Shannon Brothers' Sixth Annual Christmas Show Alas, no "Flabio" this year. Charlie Shannon, who created the one and only true Flabio, has short hair now. He cut it off to make his mom happy. The Shannon boys are like that, good wholesome family types. Charlie knows that many in Space City will spend the day, the whole day, with family, and he has a Christmas evening message: "Now that you've opened the presents, kissed the relatives and eaten the dinner, get the hell out and come see the Shannon brothers' Christmas show." The main brothers are Charlie and T. Sean. T. Sean is a big New York City comic now and has written for TV. He has an imagination that Americans like, possibly because he watches just as much TV as they do. T. Sean, a veteran of talk-show watching, answers the question "if only" thusly: "If only I was an 11-year-old girl who lived in a trailer park in Oklahoma, then I would put on makeup and go to the Skate Ranch and say I was 14." The uncomedic brother, Pat (he's not the Shannon brother who's a cop), may also appear.
This friends-and-family show also features Jack Mize, the shaved, gleaming, cue-ball head of comedy, along with the usual suspects and possibly slides of Charlie Shannon's underwear. Special skits include "Santa's Answering Machine" and the Houston Wrestling version of Christmas, "The Santinator v. the Grinch," with a special surprise masked-something played by Riley Barber. Shannon Brothers' snow shakers may be sold after the show. 8 p.m. The Laff Stop, 1952 West Gray, 524-2333. $5.
Into the Deep This is no ordinary, run-of-the-mill IMAX movie, no indeed -- this is an IMAX 3D underwater film. The 35-minute adventure is narrated by actress Kate Nelligan. In the cool blue sea, with no soundtrack save the sound of sea birds and surf, Nelligan explains the quirky habits of the garibaldi fish, the grazing of a sheep crab, the battles of sarcastic fringeheads and the sexual mores of opalescent squid. (They do it by the light of the spring moon.) Today is the Southwest premiere. Into the Deep shows at 11 a.m., noon, 2 and 4 p.m. (with late shows at 8 and 9 p.m. Friday and Saturday.) Moody Gardens, take I-45 to Galveston, exit 61st Street, turn right on Seawall Boulevard, then right on 81st Street and left on Hope Boulevard. (800) 582-4773, ext. 209. $6.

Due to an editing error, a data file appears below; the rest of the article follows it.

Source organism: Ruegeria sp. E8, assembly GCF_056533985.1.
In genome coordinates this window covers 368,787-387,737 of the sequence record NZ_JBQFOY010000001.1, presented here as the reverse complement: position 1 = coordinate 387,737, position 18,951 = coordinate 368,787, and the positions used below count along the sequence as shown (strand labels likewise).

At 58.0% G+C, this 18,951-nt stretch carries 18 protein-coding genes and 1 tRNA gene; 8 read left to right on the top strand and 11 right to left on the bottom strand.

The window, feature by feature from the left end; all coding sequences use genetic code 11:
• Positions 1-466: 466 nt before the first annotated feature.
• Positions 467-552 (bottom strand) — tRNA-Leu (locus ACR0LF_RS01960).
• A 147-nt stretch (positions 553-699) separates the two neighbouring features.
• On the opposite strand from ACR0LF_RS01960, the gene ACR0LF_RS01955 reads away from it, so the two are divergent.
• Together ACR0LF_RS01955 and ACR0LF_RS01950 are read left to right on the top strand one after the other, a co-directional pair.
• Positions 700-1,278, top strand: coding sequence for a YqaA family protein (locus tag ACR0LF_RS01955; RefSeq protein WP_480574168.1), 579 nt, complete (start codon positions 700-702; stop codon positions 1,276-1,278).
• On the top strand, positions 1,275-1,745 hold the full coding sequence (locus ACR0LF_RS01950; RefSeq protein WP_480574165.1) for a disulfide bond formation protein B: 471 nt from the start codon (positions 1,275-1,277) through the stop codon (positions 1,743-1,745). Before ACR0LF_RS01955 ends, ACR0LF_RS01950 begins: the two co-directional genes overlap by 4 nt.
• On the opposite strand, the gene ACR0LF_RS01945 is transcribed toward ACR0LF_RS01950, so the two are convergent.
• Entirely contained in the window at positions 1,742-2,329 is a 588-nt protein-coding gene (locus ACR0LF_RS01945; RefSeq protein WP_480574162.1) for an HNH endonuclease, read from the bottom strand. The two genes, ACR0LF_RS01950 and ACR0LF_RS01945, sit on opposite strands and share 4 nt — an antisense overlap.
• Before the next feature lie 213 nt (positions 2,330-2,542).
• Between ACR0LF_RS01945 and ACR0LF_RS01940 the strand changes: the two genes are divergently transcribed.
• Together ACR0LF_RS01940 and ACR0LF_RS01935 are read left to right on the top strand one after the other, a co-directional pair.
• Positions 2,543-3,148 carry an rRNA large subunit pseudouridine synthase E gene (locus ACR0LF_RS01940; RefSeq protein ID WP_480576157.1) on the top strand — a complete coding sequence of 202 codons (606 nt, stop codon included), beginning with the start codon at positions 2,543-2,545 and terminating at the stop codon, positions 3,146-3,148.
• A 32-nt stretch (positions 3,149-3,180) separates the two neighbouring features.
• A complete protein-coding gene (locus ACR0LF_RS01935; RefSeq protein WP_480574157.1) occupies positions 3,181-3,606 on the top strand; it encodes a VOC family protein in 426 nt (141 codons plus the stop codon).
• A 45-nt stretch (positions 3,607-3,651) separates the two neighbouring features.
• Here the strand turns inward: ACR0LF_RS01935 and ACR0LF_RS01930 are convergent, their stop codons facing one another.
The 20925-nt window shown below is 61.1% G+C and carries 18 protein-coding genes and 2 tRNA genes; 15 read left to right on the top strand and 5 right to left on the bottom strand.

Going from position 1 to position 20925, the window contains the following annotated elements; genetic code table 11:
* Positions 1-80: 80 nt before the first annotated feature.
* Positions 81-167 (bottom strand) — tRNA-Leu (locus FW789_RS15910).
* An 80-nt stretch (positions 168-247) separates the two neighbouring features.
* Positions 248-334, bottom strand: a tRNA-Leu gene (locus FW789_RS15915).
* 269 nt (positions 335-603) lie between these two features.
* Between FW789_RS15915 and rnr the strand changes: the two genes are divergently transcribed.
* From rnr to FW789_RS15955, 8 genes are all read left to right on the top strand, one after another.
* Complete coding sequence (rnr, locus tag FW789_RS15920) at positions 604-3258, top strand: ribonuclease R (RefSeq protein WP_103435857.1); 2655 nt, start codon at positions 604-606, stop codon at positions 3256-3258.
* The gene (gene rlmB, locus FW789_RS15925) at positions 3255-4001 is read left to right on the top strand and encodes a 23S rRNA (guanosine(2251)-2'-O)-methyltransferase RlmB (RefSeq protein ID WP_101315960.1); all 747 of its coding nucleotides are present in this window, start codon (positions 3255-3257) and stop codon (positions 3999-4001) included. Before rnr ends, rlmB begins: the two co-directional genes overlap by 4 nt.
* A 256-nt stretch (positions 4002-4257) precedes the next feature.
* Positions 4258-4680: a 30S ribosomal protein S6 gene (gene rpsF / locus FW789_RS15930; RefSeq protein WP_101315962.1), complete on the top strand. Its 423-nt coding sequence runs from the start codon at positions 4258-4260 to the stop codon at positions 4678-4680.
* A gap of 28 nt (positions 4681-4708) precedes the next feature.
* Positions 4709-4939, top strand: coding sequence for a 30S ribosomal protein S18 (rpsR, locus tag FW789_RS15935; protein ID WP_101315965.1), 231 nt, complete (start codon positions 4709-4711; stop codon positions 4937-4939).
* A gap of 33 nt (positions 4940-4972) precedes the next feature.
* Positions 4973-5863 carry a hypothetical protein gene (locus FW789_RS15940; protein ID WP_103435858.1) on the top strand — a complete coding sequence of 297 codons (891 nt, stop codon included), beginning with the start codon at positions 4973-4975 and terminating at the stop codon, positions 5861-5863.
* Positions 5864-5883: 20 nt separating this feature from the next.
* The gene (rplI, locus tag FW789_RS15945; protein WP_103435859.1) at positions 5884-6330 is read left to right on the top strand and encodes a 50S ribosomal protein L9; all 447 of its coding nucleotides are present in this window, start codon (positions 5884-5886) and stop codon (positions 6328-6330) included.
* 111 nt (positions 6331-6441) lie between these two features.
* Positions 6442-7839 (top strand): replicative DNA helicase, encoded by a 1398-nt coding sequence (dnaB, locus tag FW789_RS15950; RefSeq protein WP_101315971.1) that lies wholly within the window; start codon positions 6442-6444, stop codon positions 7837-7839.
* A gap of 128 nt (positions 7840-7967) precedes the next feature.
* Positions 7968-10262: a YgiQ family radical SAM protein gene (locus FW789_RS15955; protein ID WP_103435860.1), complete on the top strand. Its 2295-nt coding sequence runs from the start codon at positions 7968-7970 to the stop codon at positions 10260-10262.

Yuletide at Bayou Bend The mansion was lavishly (everything is lavish at Bayou Bend) decorated for the season, and the boughs and ribbons are left up even after the holiday so that those who had no time to see the spectacle before Christmas can come by to peep and coo. Docents explain all the arcana of early American Christmases, and remind you not to step on the Oriental carpets. 10 a.m.-3:30 p.m. Through December 30. Bayou Bend, 1 Westcott Street, off Memorial, 639-7750. $10, $8.50 seniors and students, $5 ages 10-18. 639-7750.
They want to suck your blood Hey! How 'bout those holiday traffic death tolls? Sure, Mothers Against Drunk Driving and dozens of clever public service announcements have educated the public to the point that not every yahoo with a Buick gets ripped and hits the highway. However, there are still a lot of mangled people oozing in emergency rooms all over the state and they need blood. So do citizens who haven't been in car wrecks. The Blood Center must collect 550 units of blood every single day to meet the needs of the Gulf Coast region, a 17-county area.
The Holiday Heroes Blood Drive is looking for people over 17 who weigh more than 110 pounds and are healthy and have never had an internal cancer. Donors donate a pint or so -- easily spared -- and in return get cookies and juice, a T-shirt and that feeling the Grinch got when his heart grew and he did right by the Whos. Today the vampires are at Greenspoint Mall, Sharpstown Mall and Willowbrook Mall from 10 a.m.-9 p.m. For more information, call 790-1200.